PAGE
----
July 2010

Firstly, as a woman, I want to congratulate Ms Julia Gillard on being the first female Prime Minister of Australia. It has been a long time coming and from all accounts the Australian people are delighted to have her. Let us hope she will bring a fresh new look to the problems facing the koala.   I have  sent  a  letter congratulating her on behalf

of our membership, our team, and of course the koalas who are also her constituents.

One of her first speeches was to talk about the “big Australia” policy where the former Prime Minister had talked about 35 million people, and how she believes we need to re-evaluate this, particularly with regard to the environment. She has re-named the Minister for Population as the Minister for Sustainable Population. I think this is a good beginning and I will write to that Minister, Mr Tony Burke, encouraging him to understand that our maps of koala habitat would help him and others to make good decisions.

I have however, been around long enough to know that sometimes things look like they are going to change, but they do not. There are a lot of vested interests in this world and coal mining, logging, development and coal seam gas do not go away just because we have a women at the helm.

Minister Peter Garrett retained his Ministerial portfolio so he is still in charge of making a decision about whether the koala is listed as vulnerable under Federal laws, and he says he will make that decision by 30th September 2010. His Scientific Committee will meet around 25th August and we have sent in our scientific assessment on why we think the koala should be protected. You can read this document and my letter to Minister Garrett here.

As some of you may know, I fear the Minister and his Committee are not going to protect the koala federally. It seems to me they may choose a loophole where they can list the koala as “conservation dependant” rather than vulnerable. If the Minister does this, then it will be some 5-10 years before the koala will get another assessment, and I do not believe that their current policies, particularly at the State level, will be sufficient to stop the decline towards extinction in many parts of Australia.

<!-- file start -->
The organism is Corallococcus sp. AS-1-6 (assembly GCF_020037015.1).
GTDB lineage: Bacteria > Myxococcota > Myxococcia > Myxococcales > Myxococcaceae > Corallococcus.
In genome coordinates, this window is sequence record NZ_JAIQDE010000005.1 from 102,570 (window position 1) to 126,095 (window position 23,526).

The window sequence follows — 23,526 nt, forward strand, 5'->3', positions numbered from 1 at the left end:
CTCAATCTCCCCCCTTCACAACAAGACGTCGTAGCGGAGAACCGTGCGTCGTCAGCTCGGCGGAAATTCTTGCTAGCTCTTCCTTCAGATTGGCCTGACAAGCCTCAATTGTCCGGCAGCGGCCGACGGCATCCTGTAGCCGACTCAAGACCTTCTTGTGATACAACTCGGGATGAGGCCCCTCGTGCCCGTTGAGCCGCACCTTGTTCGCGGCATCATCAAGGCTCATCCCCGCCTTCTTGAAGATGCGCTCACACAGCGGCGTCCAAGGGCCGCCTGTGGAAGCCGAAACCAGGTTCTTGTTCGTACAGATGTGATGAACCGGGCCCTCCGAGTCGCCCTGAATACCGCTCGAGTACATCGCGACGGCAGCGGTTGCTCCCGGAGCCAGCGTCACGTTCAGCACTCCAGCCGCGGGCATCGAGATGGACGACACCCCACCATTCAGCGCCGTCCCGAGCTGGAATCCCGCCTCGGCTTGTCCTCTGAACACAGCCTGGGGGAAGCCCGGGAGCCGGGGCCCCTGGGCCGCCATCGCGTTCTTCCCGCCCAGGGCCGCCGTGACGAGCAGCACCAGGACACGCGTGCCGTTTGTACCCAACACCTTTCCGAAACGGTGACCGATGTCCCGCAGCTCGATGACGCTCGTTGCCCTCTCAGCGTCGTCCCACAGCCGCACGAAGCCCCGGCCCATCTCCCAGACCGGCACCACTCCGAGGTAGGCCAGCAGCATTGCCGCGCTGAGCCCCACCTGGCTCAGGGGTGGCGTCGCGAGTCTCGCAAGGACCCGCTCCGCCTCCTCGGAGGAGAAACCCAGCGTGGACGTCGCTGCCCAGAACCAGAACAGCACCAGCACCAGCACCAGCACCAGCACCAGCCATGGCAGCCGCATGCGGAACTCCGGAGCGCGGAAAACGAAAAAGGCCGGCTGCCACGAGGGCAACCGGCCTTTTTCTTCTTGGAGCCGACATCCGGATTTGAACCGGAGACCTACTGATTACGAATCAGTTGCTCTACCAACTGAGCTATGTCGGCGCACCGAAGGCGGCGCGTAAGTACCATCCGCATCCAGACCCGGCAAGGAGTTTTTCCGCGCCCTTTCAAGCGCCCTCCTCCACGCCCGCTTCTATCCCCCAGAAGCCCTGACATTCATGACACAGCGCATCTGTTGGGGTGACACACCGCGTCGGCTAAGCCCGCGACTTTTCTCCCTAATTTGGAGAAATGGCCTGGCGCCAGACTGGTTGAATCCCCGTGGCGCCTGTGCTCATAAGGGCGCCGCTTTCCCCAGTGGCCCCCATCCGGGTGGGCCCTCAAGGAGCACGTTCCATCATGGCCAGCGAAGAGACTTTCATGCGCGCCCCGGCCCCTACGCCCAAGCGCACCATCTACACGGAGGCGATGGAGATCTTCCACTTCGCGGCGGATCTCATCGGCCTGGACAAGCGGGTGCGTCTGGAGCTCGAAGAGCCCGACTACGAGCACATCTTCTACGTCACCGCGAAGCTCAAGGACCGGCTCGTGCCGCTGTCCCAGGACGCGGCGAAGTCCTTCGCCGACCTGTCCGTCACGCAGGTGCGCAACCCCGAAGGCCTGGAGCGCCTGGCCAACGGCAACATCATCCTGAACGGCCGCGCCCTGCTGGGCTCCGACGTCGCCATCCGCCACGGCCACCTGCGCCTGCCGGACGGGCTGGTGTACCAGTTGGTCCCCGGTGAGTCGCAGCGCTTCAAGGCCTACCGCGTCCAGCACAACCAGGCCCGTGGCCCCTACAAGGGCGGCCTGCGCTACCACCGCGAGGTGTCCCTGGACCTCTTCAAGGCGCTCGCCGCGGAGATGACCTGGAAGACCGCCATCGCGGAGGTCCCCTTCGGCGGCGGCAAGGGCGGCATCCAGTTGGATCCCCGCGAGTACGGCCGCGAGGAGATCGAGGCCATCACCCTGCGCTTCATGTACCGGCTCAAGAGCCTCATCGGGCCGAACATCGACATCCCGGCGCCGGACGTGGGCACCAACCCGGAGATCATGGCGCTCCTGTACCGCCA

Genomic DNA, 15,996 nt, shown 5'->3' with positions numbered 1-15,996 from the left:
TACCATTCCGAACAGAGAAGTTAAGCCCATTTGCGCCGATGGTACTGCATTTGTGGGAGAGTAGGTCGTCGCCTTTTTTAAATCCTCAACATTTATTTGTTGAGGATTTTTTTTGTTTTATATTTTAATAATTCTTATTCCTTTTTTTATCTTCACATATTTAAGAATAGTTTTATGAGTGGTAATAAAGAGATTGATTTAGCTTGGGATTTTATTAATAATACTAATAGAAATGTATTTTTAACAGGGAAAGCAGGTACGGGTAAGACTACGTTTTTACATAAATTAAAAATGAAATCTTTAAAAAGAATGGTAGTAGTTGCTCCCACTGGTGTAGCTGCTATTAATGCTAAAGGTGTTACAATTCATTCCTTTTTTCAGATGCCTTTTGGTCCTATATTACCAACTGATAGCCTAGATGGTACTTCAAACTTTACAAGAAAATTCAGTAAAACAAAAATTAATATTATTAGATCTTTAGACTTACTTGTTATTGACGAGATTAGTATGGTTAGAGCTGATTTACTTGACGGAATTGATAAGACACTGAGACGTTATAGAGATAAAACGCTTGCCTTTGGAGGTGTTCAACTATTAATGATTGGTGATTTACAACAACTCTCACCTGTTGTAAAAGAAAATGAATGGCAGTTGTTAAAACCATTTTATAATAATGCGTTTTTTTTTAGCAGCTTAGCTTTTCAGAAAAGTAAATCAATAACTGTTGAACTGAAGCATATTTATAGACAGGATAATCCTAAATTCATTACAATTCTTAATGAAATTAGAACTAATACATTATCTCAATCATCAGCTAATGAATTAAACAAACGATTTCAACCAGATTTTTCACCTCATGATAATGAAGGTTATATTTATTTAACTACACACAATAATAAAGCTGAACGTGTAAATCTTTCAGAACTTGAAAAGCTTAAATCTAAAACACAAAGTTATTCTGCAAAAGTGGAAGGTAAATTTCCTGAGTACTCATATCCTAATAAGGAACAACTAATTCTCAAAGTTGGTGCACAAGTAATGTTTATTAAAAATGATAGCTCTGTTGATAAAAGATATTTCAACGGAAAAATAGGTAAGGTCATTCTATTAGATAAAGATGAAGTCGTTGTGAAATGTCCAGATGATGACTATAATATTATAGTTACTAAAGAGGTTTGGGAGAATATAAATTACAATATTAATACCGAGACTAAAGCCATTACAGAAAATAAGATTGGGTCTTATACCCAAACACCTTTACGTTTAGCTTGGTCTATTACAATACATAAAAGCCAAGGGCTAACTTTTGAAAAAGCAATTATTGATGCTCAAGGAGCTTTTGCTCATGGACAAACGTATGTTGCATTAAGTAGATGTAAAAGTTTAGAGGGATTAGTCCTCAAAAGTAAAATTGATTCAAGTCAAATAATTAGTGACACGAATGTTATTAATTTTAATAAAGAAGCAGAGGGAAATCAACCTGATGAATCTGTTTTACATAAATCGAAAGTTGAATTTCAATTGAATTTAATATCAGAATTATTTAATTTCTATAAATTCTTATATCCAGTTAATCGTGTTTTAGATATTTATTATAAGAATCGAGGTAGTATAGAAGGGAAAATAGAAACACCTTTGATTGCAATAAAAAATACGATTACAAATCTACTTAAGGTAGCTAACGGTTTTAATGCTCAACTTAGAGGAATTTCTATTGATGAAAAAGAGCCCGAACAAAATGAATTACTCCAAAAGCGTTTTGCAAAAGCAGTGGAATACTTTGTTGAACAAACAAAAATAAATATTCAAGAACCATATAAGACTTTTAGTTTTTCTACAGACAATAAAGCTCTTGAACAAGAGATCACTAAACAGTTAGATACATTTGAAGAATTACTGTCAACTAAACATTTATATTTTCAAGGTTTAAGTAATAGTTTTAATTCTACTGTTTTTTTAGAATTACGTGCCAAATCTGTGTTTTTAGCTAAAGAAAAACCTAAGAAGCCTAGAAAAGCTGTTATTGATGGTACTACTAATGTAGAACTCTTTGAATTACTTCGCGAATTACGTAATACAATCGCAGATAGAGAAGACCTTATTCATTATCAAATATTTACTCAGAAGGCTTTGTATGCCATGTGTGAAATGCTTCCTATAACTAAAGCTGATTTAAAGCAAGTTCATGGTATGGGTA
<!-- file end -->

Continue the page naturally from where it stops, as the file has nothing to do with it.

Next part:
I am going to ask all the scientists of Australia for permission to put their submissions on our website. The Australian Government is refusing to make the submissions public and I suspect there are many companies in Australia who do not want the koala listed.

I note with great interest that the Leader of the Greens, Mr Bob Brown, recently asked for a Senate Enquiry into why the koala has not been protected. He made this statement in the Australian Parliament on 23 June 2010 and the transcript of his speech is here. I am delighted this is a possibility because I am taking the view that if the koala does not get listed by the Federal Government then the only way to understand why, is for a full Senate enquiry. Only our members of Parliament will be able to ask questions about whether there should have been a precautionary approach taken for this unique and wonderful creature. It might also shock you to know that the Victorian Government and their scientists also regard the koala as a “pest species” and would prefer it was not protected.

I am confident the AKF has provided everything we could to give the koala protection. I encourage you to continue to write to the Minister and of course the Prime Minister. Every letter counts. I am starting to think we also need to be writing good old fashioned snail mail letters. There is nothing more real than getting letters in the mail, and I think emails may be being ignored by our politicians. I noted that the previous Prime Minister had started to make it more difficult to get emails to his door. The address details for posting a letter are on our campaign page.

There is also exciting news - we are just about to take possession of a 100 acre property north of Brisbane which has been donated to us. If you would like to see it, check out this video made by Jon-Michael, our cameraman. It is showing 'Quinlans' as we shall call it, in all its glory, and over the coming months we intend to work with Conservation Volunteers Australia to tidy it up and have it as a research station and lots lots more.

By and large it needs a lot of work – painting, cleaning, beds, dormitories, toilets, showers - and I am hoping that some of you might consider making a donation (LINK) to help get this property in order - no amount is too small or too large. We even have T-towels on our wish list. When I was up there last week washing and cleaning everything in the kitchen, I used lots!

We want to protect the koalas in and around the property. We have mapped the area and the habitat is there.

In 2011 we will be opening Quinlans up to research and field conservation projects, and many of you might like to visit us at that time. The couple who donated the property, Julanne and Peter Quinlan, died together in December 2008, and they wanted their land to go to the koalas. I found myself very humbled as Bill Fritz and I worked together cleaning and tidying up the garden.

Thanks for everything as always.